The Government’s latest advice on Covid-Secure workplaces covers everything from PPE to cleaning procedures and staggering shifts. And yet, there is no mention at all of any mental health considerations in the guidance.
With research indicating that there are high levels of anxiety about returning to the office at the moment, what is it that you need to look out for as you start bringing people back to work? What are the things we need to be aware of in terms of safeguarding the mental wellbeing of your people?
Reluctance to come into the office
If your company policy involves a phased return to work, you might face reluctance from some employees, especially in the shorter term. Whilst support for going back to the office in the future is high, there is considerably less for returning to work at the moment. Additionally, those who can work from home, according to Government advice, should still be working from home. But as we begin to return, try and plug-in to your employees’ concerns. In terms of mental health, a huge part of the return to work puzzle is anxiety. We would recommend conducting anonymous surveys to collect data on people’s honest concerns about the return to work. It is important that the first people back in the office do not feel like guinea pigs, and that their concerns are taken seriously.
Taking or needing a lot of time off
More and more we’re normalising the idea of taking ‘mental health days’ where needed. However, there is a long way to go and many people still don’t feel comfortable asking for this. Whether working from home or in the office, if an employee is needing time off – just a handful of times, or more regularly – it’s worth checking in to see what’s going on. Again, it’s all in the approach. This isn’t an attack where they have to justify the time off, but a conversation to understand if there is are health concerns or mental health concerns underpinning their need for time off, and if so, to open a dialogue about how to address any issues rather than jumping to disciplinary action.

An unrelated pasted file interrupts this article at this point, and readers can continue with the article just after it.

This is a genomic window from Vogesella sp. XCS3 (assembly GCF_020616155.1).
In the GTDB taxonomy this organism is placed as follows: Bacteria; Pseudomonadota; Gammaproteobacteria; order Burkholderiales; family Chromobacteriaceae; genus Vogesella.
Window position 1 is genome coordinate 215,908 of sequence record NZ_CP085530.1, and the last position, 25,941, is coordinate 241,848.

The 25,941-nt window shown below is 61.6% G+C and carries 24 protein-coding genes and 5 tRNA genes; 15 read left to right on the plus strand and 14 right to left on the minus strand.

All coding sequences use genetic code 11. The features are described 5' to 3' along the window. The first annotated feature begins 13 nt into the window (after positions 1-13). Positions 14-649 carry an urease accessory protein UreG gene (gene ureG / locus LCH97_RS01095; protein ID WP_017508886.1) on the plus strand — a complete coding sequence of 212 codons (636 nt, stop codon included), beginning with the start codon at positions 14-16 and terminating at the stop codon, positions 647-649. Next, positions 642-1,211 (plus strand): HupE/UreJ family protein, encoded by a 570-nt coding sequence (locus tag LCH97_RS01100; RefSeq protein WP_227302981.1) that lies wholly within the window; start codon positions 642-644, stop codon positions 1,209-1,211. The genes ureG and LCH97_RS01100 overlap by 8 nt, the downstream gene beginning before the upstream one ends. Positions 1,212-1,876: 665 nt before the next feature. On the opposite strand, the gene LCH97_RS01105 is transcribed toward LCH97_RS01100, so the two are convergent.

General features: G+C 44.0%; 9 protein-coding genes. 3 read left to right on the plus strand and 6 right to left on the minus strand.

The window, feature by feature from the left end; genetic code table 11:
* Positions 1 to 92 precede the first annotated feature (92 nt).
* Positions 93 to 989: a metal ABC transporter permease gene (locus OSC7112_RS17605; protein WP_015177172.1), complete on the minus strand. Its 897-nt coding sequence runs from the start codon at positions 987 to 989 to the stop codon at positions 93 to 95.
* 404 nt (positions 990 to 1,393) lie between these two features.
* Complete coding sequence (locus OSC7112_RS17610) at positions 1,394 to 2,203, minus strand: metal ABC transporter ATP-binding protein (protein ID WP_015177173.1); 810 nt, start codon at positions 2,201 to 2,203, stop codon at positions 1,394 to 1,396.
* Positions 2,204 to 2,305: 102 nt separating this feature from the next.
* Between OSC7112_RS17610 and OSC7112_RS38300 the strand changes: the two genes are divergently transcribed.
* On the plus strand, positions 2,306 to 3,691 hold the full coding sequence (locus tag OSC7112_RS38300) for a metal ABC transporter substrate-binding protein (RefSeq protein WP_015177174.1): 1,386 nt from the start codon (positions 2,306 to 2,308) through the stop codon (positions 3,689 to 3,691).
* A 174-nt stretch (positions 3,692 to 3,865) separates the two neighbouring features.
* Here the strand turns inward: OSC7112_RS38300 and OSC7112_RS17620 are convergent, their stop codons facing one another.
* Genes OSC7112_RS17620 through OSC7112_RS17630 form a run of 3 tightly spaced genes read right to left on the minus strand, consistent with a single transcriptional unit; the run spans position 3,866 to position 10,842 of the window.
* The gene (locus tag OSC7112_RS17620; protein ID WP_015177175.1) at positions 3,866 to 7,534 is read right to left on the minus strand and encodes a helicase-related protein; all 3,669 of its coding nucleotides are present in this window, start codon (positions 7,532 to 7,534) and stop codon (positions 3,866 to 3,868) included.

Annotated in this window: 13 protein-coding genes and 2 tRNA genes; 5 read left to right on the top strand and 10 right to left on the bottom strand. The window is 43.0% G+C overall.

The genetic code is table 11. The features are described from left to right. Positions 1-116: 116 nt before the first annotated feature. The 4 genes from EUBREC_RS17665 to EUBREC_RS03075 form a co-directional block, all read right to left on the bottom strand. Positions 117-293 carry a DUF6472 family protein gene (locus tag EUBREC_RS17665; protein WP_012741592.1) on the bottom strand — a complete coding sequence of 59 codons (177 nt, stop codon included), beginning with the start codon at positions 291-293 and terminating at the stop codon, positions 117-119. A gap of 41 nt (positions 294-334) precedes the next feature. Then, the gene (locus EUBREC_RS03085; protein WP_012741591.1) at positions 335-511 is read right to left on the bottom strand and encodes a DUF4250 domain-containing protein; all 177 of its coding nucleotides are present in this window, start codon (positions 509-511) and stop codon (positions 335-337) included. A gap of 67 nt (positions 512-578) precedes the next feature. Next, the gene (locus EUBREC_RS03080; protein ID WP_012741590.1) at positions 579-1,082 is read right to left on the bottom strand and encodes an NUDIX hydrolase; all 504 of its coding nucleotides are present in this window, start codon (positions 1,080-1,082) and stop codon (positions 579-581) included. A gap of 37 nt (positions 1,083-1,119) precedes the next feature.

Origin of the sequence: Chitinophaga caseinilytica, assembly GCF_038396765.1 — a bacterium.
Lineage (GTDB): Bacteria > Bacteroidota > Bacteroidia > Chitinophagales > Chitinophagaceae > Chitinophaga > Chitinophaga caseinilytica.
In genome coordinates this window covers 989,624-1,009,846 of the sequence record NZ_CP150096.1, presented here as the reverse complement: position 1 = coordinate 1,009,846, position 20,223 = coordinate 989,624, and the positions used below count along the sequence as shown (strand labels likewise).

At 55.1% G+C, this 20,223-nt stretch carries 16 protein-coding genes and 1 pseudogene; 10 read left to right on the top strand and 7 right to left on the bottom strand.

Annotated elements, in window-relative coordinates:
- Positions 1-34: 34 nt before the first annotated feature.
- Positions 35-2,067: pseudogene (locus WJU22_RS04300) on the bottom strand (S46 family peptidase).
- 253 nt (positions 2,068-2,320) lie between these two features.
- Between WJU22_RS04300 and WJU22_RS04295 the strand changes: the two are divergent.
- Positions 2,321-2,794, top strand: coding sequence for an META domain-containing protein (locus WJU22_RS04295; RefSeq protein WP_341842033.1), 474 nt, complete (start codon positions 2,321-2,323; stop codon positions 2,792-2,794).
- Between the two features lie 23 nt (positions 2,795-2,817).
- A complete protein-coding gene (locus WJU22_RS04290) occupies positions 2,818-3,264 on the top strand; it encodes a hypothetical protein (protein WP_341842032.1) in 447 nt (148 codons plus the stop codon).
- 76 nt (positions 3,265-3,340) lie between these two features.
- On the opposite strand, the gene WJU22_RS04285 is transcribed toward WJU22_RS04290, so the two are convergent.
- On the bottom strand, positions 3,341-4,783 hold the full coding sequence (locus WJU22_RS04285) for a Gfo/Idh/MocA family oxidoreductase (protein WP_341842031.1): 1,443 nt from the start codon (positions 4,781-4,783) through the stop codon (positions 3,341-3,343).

Confusion, distraction, lack of focus
Often, when we’re feeling overwhelmed, we tend to suffer from confusion, distraction or an inability to focus. This does not necessarily signal a mental health issue in and of itself, but alongside other signs, can be an indication that someone is struggling. In particular, lapses in memory are a more noticeable sign of overwhelm. With people in the office having to think about social distancing, one way systems, extra hygiene procedures and so on – it’s not really surprising that focus levels might take a bit of a hit. But if you notice that someone is really struggling, it might be time to have a conversation.
Nervousness about mixing with colleagues
Socially mixing with other people – even colleagues we know well – is emotionally fraught at the moment. There are likely to be moments of worry, or even anger and irritation, where colleagues who might not respect social distancing measures will cause friction as we may feel that they are putting us at risk. Managing these kinds of situations through having a clear, explicit and robust social distancing code is essential in order to contain the spread of Covid-19; but also to help people feel safe and minimise these moments of conflict. Your workforce should feel part of a community based on mutual respect and care – this underpins good mental health. Maintaining social distancing is a huge part of this, so do not leave it to your employees to have to remind others. Be active in promoting and enforcing it; and model the behaviour yourself. Remember, many of your employees will have vulnerable people in their households.
A change in anxiety levels
After working in isolation for such a long time, and now returning to the workplace, this is uncharted territory in terms of mental health. People that had previously not felt anxious at work may now find that they are starting to struggle. Any behavioural indications of anxiety in your team members could be due to any number of factors that relate to poor mental health: social anxiety, anxieties over cleanliness in workspaces, concerns about the future, struggles over maintaining social distancing, worries about commuting to and from work, anxiety over job loss and financial strain; to name just a few. In fact, research from 2019 suggested that in the UK, 77% of workers admit that money worries were affecting their ability to do their job. This shows the diverse range of issues that contribute to poor mental health at work – again, the key is to discuss the factors affecting your team. There is always something you can do. In the case of financial worries, you could offer online personal finance courses or seminars on the furlough scheme and the guidelines around it, or give regular updates about the state of the business and the expected future actions. If there are concerns over containing the spread of the virus at work, then send out information on cleaning protocols and invite questions and concerns to be discussed.